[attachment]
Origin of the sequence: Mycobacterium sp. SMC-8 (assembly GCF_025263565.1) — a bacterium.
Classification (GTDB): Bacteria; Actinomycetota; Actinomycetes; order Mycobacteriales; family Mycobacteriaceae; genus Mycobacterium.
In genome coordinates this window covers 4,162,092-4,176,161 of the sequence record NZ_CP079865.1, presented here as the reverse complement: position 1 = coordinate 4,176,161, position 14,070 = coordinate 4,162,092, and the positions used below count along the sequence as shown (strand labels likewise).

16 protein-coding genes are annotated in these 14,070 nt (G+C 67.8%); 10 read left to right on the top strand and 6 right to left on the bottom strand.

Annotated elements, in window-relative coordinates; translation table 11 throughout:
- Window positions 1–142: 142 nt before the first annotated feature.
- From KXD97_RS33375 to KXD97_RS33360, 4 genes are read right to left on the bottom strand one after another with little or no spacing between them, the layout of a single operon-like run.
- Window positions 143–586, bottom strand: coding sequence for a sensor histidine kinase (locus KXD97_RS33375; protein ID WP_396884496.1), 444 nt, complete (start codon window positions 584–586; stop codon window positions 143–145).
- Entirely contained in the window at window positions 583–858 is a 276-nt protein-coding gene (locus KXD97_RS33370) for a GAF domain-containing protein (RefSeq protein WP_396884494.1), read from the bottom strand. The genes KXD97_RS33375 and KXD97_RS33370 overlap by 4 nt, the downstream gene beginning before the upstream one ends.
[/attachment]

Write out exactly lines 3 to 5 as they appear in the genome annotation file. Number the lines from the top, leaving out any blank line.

In genome coordinates this window covers 4,162,092-4,176,161 of the sequence record NZ_CP079865.1, presented here as the reverse complement: position 1 = coordinate 4,176,161, position 14,070 = coordinate 4,162,092, and the positions used below count along the sequence as shown (strand labels likewise).

16 protein-coding genes are annotated in these 14,070 nt (G+C 67.8%); 10 read left to right on the top strand and 6 right to left on the bottom strand.

Annotated elements, in window-relative coordinates; translation table 11 throughout: